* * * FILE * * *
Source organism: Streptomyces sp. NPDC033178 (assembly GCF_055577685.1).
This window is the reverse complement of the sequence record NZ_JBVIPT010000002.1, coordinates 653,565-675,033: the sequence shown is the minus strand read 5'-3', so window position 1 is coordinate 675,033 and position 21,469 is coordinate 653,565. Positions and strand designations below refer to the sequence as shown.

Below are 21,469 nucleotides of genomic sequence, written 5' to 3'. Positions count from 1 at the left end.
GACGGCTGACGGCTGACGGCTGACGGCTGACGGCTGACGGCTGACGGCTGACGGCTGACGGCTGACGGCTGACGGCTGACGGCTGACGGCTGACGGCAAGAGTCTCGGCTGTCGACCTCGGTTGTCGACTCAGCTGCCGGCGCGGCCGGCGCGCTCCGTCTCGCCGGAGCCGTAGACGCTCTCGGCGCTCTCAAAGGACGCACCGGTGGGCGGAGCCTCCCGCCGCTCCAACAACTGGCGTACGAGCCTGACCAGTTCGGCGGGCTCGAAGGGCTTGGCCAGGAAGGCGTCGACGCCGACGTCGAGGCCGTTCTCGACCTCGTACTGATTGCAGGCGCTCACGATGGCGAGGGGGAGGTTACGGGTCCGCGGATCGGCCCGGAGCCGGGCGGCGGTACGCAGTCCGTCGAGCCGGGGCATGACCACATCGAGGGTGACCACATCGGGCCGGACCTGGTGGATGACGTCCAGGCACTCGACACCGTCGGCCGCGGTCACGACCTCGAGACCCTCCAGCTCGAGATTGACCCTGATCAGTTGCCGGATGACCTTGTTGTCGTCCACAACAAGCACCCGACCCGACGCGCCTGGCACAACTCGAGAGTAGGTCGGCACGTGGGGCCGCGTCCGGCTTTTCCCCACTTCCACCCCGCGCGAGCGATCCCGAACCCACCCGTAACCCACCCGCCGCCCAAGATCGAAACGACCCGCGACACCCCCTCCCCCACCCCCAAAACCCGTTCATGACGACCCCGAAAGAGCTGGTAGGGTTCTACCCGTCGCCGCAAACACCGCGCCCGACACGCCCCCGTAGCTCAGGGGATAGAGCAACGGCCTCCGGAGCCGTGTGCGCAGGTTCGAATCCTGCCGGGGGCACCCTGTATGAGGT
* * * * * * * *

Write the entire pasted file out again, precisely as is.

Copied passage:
Source organism: Streptomyces sp. NPDC033178 (assembly GCF_055577685.1).
This window is the reverse complement of the sequence record NZ_JBVIPT010000002.1, coordinates 653,565-675,033: the sequence shown is the minus strand read 5'-3', so window position 1 is coordinate 675,033 and position 21,469 is coordinate 653,565. Positions and strand designations below refer to the sequence as shown.

Below are 21,469 nucleotides of genomic sequence, written 5' to 3'. Positions count from 1 at the left end.
GACGGCTGACGGCTGACGGCTGACGGCTGACGGCTGACGGCTGACGGCTGACGGCTGACGGCTGACGGCTGACGGCTGACGGCTGACGGCTGACGGCAAGAGTCTCGGCTGTCGACCTCGGTTGTCGACTCAGCTGCCGGCGCGGCCGGCGCGCTCCGTCTCGCCGGAGCCGTAGACGCTCTCGGCGCTCTCAAAGGACGCACCGGTGGGCGGAGCCTCCCGCCGCTCCAACAACTGGCGTACGAGCCTGACCAGTTCGGCGGGCTCGAAGGGCTTGGCCAGGAAGGCGTCGACGCCGACGTCGAGGCCGTTCTCGACCTCGTACTGATTGCAGGCGCTCACGATGGCGAGGGGGAGGTTACGGGTCCGCGGATCGGCCCGGAGCCGGGCGGCGGTACGCAGTCCGTCGAGCCGGGGCATGACCACATCGAGGGTGACCACATCGGGCCGGACCTGGTGGATGACGTCCAGGCACTCGACACCGTCGGCCGCGGTCACGACCTCGAGACCCTCCAGCTCGAGATTGACCCTGATCAGTTGCCGGATGACCTTGTTGTCGTCCACAACAAGCACCCGACCCGACGCGCCTGGCACAACTCGAGAGTAGGTCGGCACGTGGGGCCGCGTCCGGCTTTTCCCCACTTCCACCCCGCGCGAGCGATCCCGAACCCACCCGTAACCCACCCGCCGCCCAAGATCGAAACGACCCGCGACACCCCCTCCCCCACCCCCAAAACCCGTTCATGACGACCCCGAAAGAGCTGGTAGGGTTCTACCCGTCGCCGCAAACACCGCGCCCGACACGCCCCCGTAGCTCAGGGGATAGAGCAACGGCCTCCGGAGCCGTGTGCGCAGGTTCGAATCCTGCCGGGGGCACCCTGTATGAGGT